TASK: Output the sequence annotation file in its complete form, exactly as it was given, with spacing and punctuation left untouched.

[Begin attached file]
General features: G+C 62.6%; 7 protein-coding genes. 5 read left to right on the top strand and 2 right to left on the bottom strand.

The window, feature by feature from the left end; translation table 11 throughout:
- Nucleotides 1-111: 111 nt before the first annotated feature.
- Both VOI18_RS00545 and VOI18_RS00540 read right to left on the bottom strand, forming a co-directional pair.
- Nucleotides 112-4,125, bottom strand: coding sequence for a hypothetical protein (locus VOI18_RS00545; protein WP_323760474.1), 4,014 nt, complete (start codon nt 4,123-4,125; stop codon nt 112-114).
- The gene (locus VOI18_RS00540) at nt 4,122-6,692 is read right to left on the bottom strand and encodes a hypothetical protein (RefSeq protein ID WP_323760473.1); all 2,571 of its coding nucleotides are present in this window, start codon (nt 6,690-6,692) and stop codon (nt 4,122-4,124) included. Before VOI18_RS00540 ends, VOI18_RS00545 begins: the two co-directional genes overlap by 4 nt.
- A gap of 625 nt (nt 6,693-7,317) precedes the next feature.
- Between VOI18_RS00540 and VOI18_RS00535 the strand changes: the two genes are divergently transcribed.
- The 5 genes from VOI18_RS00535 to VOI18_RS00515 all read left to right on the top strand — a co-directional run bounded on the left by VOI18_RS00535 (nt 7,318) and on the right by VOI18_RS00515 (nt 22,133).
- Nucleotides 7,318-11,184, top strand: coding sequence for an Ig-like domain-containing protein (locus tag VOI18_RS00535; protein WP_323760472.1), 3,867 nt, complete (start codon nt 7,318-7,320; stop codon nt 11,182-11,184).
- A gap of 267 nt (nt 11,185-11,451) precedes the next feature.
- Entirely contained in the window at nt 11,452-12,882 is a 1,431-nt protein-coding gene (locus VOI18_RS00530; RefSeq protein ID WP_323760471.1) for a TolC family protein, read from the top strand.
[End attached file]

General features: G+C 62.6%; 7 protein-coding genes. 5 read left to right on the top strand and 2 right to left on the bottom strand.

The window, feature by feature from the left end; translation table 11 throughout:
- Nucleotides 1-111: 111 nt before the first annotated feature.
- Both VOI18_RS00545 and VOI18_RS00540 read right to left on the bottom strand, forming a co-directional pair.
- Nucleotides 112-4,125, bottom strand: coding sequence for a hypothetical protein (locus VOI18_RS00545; protein WP_323760474.1), 4,014 nt, complete (start codon nt 4,123-4,125; stop codon nt 112-114).
- The gene (locus VOI18_RS00540) at nt 4,122-6,692 is read right to left on the bottom strand and encodes a hypothetical protein (RefSeq protein ID WP_323760473.1); all 2,571 of its coding nucleotides are present in this window, start codon (nt 6,690-6,692) and stop codon (nt 4,122-4,124) included. Before VOI18_RS00540 ends, VOI18_RS00545 begins: the two co-directional genes overlap by 4 nt.
- A gap of 625 nt (nt 6,693-7,317) precedes the next feature.
- Between VOI18_RS00540 and VOI18_RS00535 the strand changes: the two genes are divergently transcribed.
- The 5 genes from VOI18_RS00535 to VOI18_RS00515 all read left to right on the top strand — a co-directional run bounded on the left by VOI18_RS00535 (nt 7,318) and on the right by VOI18_RS00515 (nt 22,133).
- Nucleotides 7,318-11,184, top strand: coding sequence for an Ig-like domain-containing protein (locus tag VOI18_RS00535; protein WP_323760472.1), 3,867 nt, complete (start codon nt 7,318-7,320; stop codon nt 11,182-11,184).
- A gap of 267 nt (nt 11,185-11,451) precedes the next feature.
- Entirely contained in the window at nt 11,452-12,882 is a 1,431-nt protein-coding gene (locus VOI18_RS00530; RefSeq protein ID WP_323760471.1) for a TolC family protein, read from the top strand.